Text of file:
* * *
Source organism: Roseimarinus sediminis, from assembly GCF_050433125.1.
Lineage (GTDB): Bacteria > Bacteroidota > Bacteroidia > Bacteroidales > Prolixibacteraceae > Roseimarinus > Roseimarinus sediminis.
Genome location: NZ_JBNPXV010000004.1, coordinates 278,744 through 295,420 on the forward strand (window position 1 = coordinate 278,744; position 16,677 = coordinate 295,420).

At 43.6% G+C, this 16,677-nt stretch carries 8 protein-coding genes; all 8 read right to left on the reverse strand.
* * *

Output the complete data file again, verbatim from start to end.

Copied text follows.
Source organism: Roseimarinus sediminis, from assembly GCF_050433125.1.
Lineage (GTDB): Bacteria > Bacteroidota > Bacteroidia > Bacteroidales > Prolixibacteraceae > Roseimarinus > Roseimarinus sediminis.
Genome location: NZ_JBNPXV010000004.1, coordinates 278,744 through 295,420 on the forward strand (window position 1 = coordinate 278,744; position 16,677 = coordinate 295,420).

At 43.6% G+C, this 16,677-nt stretch carries 8 protein-coding genes; all 8 read right to left on the reverse strand.